The present medical literature shows that smoking can significantly damage the lungs and cause life-long and often irreversible health conditions. Therefore, health experts suggest managing the habit slowly and quitting smoking eventually over time. However, new research suggests that smoking can be harmful even after a person has stopped.
Previously, it was established that smoking frequently can almost instantly damage the lung which can become worse with the passage of time, leading to life-threatening health issues such as lung cancer and breathing complications.
At the same time, scientists also noted that leaving smoking all at once and immediately is not only difficult for most smokers but can also be of more harm than good both for the physical and mental health.
Most of the smokers who do so experience withdrawal symptoms such as headaches, dizziness, nausea, and can have mental issues as well. Some of them then return to the habit of smoking while others may engage in harmful activities to deal with the symptoms.
In the majority of the programs and services for helping people in quitting smoking, experts often devise a week or month-long program to eventually let go of the habits with few chances of returning back to it later alongside managing withdrawal symptoms.
Now, studies are looking at the impact of smoking that remains even after a person has reduced smoking or has stopped completely. According to the new study, whose findings appear in the National Health Statistics Reports, formers smokers tend to have poor health even after quitting.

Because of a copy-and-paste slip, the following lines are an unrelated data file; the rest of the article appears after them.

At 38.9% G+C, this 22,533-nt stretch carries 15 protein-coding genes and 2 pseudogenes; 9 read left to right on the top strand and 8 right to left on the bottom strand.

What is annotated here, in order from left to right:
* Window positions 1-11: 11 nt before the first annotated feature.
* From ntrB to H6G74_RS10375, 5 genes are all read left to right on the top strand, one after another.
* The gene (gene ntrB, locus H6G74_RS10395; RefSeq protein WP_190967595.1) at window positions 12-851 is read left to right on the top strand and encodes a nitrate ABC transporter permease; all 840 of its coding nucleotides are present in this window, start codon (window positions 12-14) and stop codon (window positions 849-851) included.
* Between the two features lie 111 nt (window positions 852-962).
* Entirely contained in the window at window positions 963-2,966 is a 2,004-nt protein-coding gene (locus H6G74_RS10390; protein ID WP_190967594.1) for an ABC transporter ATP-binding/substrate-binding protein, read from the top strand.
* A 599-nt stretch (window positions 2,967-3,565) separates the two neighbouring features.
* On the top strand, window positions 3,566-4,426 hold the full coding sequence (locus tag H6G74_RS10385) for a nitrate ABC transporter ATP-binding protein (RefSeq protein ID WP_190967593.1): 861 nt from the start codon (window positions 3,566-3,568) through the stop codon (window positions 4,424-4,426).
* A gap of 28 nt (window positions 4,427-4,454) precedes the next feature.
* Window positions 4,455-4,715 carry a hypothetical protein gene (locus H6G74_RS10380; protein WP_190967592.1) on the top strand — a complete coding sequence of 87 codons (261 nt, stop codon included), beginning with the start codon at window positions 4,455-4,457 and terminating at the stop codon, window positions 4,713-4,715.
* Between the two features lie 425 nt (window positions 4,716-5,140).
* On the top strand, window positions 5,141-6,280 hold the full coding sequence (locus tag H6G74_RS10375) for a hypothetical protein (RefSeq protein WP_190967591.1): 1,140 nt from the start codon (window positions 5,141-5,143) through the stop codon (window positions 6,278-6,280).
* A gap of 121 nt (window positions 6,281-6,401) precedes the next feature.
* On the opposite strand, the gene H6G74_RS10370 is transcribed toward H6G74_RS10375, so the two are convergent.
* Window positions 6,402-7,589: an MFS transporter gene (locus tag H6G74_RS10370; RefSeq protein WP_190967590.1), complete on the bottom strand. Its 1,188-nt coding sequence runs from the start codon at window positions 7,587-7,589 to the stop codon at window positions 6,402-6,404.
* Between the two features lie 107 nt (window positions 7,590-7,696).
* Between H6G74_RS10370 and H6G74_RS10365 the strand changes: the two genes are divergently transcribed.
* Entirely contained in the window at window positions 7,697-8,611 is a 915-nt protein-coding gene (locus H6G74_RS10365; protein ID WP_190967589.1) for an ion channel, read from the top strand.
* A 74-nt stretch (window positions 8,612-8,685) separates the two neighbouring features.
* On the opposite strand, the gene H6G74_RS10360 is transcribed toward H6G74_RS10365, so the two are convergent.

The study, which was a publication by the U.S. Centre for Disease Control and Prevention, looked at the likelihood of having conditions including Chronic Obstructive Pulmonary Disease (COPD), breathing problems, other chronic health conditions, and overall poor health in former smokers who are aged sixty-five and older.
To do so, Ellen A. Kramarow from the National Center for Health Statistics sourced data from the National Health Interview Survey from the year 2018.
After analyzing the data, Kramarow found that almost fifty percent of the men and thirty percent of the women in the survey, all of whom were over the age of sixty-five, were former smokers.
One of four of the total participants who were former smokers reported smoking for at least forty years. Even though all of them had now quit smoking, most of the former smokers had poor health and reported having multiple chronic health conditions.
The results remained the same after adjusting for possible factors including sociodemographic characteristics and potential limitations on social involvement in the survey.
Participants who smoked for more years tended to have more health problems than smokers who smoked for a shorter period of time.
This shows that smoking and other similar behaviors can impact health in the long-term and may cause problems even years later. A person can still have lung conditions or other issues after quitting smoking as well.
Therefore, it is better to have early life interventions and leave smoking or not start it in the first place to avoid problems in older age.